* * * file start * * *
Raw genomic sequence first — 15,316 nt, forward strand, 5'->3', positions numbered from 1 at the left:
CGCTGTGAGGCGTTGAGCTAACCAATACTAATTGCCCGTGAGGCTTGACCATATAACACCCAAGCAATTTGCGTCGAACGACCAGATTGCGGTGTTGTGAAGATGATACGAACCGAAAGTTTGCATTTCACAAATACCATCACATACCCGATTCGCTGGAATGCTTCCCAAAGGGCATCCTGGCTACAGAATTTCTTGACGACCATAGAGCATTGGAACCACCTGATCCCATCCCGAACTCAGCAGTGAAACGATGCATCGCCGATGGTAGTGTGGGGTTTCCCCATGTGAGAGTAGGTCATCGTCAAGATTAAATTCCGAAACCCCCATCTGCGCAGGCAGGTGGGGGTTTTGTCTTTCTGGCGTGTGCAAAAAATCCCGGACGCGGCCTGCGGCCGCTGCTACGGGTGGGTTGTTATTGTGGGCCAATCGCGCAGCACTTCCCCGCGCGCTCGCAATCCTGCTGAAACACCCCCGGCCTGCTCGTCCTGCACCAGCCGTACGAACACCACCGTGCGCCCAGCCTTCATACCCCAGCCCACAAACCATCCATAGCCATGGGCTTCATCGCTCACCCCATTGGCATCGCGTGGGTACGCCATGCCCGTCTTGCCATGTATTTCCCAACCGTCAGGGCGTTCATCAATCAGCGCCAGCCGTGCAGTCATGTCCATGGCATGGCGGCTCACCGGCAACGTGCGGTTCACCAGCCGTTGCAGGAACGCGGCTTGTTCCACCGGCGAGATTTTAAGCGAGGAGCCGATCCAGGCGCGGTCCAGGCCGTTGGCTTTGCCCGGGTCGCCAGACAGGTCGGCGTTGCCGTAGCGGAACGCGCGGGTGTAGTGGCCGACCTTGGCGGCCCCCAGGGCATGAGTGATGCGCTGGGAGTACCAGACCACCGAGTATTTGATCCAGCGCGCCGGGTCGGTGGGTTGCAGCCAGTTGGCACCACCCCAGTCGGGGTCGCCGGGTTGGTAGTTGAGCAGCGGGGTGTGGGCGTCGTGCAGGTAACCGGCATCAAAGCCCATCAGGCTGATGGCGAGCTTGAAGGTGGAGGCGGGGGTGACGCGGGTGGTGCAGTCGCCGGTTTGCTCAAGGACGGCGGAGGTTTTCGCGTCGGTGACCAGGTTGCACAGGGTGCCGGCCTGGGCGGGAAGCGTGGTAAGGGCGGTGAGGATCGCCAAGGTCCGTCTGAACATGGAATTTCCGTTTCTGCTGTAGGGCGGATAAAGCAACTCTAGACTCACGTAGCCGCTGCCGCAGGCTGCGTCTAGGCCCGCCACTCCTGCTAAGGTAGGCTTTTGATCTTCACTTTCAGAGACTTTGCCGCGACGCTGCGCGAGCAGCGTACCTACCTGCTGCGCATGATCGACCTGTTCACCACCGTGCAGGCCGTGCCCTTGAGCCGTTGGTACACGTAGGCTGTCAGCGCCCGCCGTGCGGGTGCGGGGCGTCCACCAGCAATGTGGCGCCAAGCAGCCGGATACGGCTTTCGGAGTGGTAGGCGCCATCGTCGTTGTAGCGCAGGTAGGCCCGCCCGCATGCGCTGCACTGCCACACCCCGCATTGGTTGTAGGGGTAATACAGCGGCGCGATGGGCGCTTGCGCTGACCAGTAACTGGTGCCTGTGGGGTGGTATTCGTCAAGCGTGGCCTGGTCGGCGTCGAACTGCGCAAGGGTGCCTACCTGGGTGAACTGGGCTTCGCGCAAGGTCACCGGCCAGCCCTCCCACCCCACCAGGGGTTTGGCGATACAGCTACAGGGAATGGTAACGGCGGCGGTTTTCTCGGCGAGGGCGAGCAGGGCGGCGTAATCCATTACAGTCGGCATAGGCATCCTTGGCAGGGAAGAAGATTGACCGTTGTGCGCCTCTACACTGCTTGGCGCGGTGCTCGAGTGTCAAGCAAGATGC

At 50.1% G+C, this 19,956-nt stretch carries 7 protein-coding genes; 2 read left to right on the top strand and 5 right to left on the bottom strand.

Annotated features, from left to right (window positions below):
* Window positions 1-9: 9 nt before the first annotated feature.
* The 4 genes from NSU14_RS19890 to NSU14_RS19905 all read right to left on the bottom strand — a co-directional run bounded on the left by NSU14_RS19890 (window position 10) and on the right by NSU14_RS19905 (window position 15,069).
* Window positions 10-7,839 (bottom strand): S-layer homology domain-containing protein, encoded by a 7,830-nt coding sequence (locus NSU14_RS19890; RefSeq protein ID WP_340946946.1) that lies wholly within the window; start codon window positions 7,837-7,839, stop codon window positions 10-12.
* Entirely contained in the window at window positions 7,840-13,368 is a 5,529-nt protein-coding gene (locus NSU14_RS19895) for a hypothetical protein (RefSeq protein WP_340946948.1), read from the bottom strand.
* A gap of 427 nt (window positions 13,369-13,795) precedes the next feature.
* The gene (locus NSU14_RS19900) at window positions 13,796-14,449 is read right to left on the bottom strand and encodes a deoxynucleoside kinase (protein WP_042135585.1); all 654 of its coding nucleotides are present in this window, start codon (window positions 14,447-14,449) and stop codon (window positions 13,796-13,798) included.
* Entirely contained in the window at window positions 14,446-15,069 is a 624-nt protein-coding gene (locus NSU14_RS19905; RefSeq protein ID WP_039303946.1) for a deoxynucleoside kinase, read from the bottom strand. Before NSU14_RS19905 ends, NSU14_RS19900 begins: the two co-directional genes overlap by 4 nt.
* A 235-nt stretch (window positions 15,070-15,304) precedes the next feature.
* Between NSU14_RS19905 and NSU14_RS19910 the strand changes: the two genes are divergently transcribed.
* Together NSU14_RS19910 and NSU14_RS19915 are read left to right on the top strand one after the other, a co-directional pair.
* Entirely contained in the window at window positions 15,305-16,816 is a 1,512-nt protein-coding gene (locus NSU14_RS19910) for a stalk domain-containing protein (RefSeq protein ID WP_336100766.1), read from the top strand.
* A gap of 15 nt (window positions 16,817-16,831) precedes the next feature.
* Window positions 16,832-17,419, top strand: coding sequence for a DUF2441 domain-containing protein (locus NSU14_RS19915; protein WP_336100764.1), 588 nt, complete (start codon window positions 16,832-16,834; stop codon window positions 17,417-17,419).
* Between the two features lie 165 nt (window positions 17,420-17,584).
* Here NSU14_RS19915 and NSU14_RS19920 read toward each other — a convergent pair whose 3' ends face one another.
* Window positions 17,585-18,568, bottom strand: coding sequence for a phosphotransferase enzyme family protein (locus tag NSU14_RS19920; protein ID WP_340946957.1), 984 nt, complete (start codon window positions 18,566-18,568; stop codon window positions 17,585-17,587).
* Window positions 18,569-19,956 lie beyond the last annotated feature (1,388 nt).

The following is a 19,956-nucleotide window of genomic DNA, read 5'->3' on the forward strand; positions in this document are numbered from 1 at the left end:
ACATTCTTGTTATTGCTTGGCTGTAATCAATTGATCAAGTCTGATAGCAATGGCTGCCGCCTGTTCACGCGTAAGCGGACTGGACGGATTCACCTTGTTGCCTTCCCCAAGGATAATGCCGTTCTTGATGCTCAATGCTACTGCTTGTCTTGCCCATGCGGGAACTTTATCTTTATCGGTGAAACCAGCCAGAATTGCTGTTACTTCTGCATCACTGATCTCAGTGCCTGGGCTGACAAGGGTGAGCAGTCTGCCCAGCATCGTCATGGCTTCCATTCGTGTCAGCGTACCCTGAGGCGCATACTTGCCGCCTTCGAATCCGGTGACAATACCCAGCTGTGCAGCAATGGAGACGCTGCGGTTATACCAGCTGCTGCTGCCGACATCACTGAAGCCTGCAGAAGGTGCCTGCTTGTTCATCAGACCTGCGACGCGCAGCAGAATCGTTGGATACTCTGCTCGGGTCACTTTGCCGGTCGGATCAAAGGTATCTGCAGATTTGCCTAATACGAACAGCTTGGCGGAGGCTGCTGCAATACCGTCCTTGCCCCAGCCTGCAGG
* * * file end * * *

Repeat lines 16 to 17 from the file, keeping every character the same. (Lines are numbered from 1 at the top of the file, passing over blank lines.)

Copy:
* A gap of 15 nt (window positions 16,817-16,831) precedes the next feature.
* Window positions 16,832-17,419, top strand: coding sequence for a DUF2441 domain-containing protein (locus NSU14_RS19915; protein WP_336100764.1), 588 nt, complete (start codon window positions 16,832-16,834; stop codon window positions 17,417-17,419).